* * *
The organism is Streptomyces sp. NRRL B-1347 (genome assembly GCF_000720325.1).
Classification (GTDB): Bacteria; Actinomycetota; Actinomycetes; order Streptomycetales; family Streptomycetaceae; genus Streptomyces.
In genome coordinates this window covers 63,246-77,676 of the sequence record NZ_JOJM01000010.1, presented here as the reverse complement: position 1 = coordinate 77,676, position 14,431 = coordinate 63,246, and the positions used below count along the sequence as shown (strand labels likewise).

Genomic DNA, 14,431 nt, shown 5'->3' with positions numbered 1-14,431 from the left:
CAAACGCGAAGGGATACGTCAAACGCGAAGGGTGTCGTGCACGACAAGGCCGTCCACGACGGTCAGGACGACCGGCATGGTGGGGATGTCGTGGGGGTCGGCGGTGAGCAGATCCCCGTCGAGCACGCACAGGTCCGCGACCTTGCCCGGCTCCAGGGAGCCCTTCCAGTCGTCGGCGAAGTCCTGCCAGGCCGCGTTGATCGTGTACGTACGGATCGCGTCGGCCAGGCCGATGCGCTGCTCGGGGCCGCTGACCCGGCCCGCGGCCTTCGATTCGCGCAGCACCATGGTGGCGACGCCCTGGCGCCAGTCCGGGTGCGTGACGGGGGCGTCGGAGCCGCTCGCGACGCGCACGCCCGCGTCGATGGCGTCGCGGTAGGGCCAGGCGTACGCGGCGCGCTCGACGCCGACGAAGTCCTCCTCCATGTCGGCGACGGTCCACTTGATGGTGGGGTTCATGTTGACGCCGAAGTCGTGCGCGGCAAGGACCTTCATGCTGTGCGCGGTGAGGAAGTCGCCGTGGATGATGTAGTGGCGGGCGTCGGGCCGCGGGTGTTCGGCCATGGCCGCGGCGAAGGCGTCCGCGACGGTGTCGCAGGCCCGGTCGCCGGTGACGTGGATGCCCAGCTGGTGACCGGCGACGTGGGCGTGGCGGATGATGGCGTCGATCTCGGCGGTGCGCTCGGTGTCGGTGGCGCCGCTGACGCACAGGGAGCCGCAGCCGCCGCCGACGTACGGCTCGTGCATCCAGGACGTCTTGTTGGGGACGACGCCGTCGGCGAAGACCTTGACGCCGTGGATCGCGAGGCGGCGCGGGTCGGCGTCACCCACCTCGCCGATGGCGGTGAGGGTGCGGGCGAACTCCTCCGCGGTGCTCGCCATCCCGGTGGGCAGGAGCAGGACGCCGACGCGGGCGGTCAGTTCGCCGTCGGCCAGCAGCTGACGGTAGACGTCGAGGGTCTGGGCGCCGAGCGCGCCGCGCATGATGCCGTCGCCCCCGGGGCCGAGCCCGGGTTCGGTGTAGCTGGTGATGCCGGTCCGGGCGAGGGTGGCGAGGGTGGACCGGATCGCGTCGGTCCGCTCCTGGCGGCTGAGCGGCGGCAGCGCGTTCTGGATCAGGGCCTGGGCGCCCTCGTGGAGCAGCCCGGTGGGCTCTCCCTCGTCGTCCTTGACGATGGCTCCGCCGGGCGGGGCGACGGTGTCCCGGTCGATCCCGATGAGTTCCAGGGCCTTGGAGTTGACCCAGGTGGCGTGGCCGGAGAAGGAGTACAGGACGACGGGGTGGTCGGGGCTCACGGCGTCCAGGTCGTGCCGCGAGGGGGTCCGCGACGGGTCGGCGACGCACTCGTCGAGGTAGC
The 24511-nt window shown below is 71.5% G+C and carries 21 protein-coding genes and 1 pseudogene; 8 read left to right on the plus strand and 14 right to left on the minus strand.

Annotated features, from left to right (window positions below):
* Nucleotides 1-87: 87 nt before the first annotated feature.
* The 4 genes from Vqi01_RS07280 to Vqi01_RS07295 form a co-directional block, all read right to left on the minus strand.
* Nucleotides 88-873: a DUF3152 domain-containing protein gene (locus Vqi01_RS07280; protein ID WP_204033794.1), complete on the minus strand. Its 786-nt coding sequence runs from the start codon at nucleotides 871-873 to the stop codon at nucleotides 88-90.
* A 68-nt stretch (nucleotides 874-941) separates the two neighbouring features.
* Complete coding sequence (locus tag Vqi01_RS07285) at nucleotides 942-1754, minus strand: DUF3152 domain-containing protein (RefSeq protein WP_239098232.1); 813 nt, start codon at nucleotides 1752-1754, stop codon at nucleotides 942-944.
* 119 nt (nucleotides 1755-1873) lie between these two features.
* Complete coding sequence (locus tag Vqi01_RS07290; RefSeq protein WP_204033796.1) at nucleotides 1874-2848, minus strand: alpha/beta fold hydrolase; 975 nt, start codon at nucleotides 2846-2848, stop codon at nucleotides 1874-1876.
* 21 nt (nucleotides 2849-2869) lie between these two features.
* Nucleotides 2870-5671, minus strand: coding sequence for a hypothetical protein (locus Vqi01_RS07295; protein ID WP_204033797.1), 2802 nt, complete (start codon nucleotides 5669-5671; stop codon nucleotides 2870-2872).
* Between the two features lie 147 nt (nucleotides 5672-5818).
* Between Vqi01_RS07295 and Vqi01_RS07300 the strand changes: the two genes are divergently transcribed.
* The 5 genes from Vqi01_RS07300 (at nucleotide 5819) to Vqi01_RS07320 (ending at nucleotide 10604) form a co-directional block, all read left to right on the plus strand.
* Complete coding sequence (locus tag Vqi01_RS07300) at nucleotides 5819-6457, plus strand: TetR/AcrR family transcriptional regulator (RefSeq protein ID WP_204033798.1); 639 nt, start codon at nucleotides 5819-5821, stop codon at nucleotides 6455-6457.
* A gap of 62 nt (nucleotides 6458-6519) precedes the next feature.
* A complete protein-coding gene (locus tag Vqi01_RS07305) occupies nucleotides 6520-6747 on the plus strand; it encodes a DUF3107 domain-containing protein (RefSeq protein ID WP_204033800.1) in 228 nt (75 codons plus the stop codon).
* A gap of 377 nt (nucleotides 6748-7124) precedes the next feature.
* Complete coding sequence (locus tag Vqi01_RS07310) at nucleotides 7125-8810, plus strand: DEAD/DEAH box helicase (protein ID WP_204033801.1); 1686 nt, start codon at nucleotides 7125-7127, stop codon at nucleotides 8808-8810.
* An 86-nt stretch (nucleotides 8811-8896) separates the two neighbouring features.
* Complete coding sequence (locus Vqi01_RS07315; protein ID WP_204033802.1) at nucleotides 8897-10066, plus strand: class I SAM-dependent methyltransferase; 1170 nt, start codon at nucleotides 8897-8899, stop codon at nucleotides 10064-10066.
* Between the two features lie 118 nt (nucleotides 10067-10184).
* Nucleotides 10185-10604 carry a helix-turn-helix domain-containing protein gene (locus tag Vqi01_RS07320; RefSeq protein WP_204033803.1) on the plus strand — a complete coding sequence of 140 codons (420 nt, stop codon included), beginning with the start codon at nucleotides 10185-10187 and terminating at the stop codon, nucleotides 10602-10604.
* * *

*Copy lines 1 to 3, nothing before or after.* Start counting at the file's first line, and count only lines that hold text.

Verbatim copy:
The organism is Streptomyces sp. NRRL B-1347 (genome assembly GCF_000720325.1).
Classification (GTDB): Bacteria; Actinomycetota; Actinomycetes; order Streptomycetales; family Streptomycetaceae; genus Streptomyces.
In genome coordinates this window covers 63,246-77,676 of the sequence record NZ_JOJM01000010.1, presented here as the reverse complement: position 1 = coordinate 77,676, position 14,431 = coordinate 63,246, and the positions used below count along the sequence as shown (strand labels likewise).